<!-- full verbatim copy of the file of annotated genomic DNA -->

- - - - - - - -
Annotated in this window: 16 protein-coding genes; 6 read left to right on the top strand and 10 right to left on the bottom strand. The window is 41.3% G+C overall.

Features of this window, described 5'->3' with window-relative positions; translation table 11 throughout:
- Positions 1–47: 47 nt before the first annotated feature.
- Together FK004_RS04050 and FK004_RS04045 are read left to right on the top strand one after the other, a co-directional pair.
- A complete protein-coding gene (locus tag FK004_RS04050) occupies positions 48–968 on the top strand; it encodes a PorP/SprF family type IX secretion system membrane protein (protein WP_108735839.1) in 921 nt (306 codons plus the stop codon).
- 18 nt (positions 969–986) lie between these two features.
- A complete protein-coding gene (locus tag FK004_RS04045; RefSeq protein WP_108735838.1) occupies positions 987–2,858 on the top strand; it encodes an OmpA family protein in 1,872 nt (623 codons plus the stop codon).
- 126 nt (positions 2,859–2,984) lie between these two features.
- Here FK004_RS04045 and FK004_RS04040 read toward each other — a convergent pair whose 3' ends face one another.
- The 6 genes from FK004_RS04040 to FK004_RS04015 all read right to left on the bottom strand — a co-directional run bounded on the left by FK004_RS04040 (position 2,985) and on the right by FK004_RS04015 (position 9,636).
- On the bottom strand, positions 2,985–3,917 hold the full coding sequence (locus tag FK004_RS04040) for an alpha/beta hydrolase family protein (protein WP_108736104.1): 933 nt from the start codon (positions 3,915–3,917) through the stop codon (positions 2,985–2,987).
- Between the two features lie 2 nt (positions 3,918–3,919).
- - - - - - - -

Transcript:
Annotated in this window: 16 protein-coding genes; 6 read left to right on the top strand and 10 right to left on the bottom strand. The window is 41.3% G+C overall.

Features of this window, described 5'->3' with window-relative positions; translation table 11 throughout:
- Positions 1–47: 47 nt before the first annotated feature.
- Together FK004_RS04050 and FK004_RS04045 are read left to right on the top strand one after the other, a co-directional pair.
- A complete protein-coding gene (locus tag FK004_RS04050) occupies positions 48–968 on the top strand; it encodes a PorP/SprF family type IX secretion system membrane protein (protein WP_108735839.1) in 921 nt (306 codons plus the stop codon).
- 18 nt (positions 969–986) lie between these two features.
- A complete protein-coding gene (locus tag FK004_RS04045; RefSeq protein WP_108735838.1) occupies positions 987–2,858 on the top strand; it encodes an OmpA family protein in 1,872 nt (623 codons plus the stop codon).
- 126 nt (positions 2,859–2,984) lie between these two features.
- Here FK004_RS04045 and FK004_RS04040 read toward each other — a convergent pair whose 3' ends face one another.
- The 6 genes from FK004_RS04040 to FK004_RS04015 all read right to left on the bottom strand — a co-directional run bounded on the left by FK004_RS04040 (position 2,985) and on the right by FK004_RS04015 (position 9,636).
- On the bottom strand, positions 2,985–3,917 hold the full coding sequence (locus tag FK004_RS04040) for an alpha/beta hydrolase family protein (protein WP_108736104.1): 933 nt from the start codon (positions 3,915–3,917) through the stop codon (positions 2,985–2,987).
- Between the two features lie 2 nt (positions 3,918–3,919).